Are you thinking of trying to break your lease so you can find other apartments for rent? Maybe a new job has made it necessary to move, maybe you need to move to a larger or smaller apartment, or maybe you just can’t stand your neighbors or the management at your current apartment anymore. Whatever your reason for wanting to get out of your lease, be careful how you proceed. There are several ways to break a lease, but there is, more often than not, a penalty for breaking a lease. If you’re still determined, however, there are a few things you should know.
Valid Reasons for Breaking Your Lease
Fortunately, there are a few legitimate reasons you can break your lease. If your landlord fails to maintain the apartment to the level agreed upon in the lease, you are eligible to break your lease. Likewise, if your apartment has incurred major or irreparable damage through no fault of your own, you may be able to break your lease. Additionally, you might be able to break your lease if your landlord refuses to intervene on your behalf to help maintain your “quiet enjoyment” or the privacy of your apartment. Any complaints and correspondence with the apartment’s management should be well-documented, as you may have to present them to back up your claims.
Unsuitable Reasons for Breaking Your Lease
As much as you would like find different apartments for rent and move out of your current apartment right away, you may not be in a position to break your lease at all. Losing your job, for example, is not a legally valid reason to break your lease, even though it may be necessary to move to a less expensive apartment as soon as possible. If you do lose your job and foresee having trouble paying your rent, try talking to your landlord. If you have been a reliable, responsible tenant in the past, your landlord may be lenient and help you with your situation, whether that means allowing you to find a suitable replacement renter, or approving a subletter who can take your place until the terms of your lease are up.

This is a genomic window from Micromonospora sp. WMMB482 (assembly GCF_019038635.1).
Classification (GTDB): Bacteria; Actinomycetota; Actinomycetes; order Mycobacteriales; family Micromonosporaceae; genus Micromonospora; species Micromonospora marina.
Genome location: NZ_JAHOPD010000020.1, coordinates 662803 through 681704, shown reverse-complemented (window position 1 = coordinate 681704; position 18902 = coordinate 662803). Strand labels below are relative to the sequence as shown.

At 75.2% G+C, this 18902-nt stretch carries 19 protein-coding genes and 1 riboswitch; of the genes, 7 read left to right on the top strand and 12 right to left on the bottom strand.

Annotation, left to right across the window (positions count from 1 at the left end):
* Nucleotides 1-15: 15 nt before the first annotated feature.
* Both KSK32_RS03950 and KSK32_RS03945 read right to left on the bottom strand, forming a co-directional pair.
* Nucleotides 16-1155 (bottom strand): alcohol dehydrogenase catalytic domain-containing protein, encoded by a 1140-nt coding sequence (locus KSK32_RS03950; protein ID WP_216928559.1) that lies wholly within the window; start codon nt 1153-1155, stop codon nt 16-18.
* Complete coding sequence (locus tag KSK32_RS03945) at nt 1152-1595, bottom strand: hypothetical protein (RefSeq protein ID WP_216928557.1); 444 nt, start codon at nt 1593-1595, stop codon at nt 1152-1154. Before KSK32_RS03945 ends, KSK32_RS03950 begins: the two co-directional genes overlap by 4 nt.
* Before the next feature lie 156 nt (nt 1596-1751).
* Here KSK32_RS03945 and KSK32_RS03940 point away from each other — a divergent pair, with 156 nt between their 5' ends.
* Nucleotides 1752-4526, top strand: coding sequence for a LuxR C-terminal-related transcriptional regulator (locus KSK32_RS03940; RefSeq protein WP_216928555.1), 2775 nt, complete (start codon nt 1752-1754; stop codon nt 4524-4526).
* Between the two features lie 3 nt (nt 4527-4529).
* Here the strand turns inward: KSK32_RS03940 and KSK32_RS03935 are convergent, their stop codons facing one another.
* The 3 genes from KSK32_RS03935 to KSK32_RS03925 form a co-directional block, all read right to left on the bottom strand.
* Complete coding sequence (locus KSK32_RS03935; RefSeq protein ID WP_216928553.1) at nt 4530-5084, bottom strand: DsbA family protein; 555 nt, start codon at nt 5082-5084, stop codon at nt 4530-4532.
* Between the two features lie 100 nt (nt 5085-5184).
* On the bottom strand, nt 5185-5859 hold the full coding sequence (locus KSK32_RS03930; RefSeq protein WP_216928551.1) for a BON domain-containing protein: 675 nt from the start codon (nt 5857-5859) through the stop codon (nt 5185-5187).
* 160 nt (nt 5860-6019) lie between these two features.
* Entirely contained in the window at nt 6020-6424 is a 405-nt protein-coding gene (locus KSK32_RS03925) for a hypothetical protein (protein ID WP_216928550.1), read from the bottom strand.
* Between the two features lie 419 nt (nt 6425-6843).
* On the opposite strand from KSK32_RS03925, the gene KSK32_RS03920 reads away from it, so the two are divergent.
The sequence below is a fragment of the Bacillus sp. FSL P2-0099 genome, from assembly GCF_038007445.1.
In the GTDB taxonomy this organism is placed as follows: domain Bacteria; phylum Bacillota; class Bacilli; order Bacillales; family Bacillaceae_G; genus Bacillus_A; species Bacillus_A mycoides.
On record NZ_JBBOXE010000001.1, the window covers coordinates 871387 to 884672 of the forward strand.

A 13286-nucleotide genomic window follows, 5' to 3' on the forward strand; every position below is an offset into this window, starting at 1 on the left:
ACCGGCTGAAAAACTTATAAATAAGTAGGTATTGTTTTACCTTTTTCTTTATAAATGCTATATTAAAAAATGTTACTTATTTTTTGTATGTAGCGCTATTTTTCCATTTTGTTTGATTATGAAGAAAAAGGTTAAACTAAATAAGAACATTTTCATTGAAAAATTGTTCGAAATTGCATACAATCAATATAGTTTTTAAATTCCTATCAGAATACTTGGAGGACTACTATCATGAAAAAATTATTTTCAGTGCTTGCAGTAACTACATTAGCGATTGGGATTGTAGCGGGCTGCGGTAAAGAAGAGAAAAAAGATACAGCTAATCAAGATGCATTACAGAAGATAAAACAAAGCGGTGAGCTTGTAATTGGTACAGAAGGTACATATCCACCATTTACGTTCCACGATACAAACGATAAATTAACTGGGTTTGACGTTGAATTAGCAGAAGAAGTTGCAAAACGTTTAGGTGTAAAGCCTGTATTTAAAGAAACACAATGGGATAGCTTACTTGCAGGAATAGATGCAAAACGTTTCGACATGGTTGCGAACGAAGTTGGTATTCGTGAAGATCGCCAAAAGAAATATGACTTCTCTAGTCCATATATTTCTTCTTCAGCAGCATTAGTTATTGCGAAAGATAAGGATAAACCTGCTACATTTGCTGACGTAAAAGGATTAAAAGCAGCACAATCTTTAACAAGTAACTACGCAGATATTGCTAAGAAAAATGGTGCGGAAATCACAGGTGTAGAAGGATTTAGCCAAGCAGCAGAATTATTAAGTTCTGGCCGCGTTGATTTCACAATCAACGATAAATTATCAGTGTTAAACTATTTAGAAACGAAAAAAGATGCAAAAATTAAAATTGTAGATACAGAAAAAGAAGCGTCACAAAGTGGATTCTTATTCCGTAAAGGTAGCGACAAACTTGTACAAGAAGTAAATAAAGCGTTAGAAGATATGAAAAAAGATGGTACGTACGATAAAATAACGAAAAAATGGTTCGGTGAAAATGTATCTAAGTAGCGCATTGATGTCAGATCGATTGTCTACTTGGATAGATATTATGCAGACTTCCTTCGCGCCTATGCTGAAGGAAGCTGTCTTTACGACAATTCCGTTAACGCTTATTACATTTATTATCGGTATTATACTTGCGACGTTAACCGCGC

Before you start searching for new apartments for rent right away, know that there is a procedure you must follow, even if you are able to get out of your lease. You must give your landlord written notice of termination so that he or she can correct the situation before you are allowed to officially break the lease.
Use Your Resources
Do some research at the U.S. Department of Housing and Urban Development, and see if you can find something to help your situation. It is also probably best to consult a lawyer if you foresee having any issues when trying to break your lease. The suggestions in this article do not constitute legal advice, so seeking the help of a qualified attorney is the best route, especially because laws vary by location. If you do finally break your lease, use resources like ApartmentSearch.com to search for apartments for rent, and be sure to read reviews so you can avoid getting into a bad renting situation again.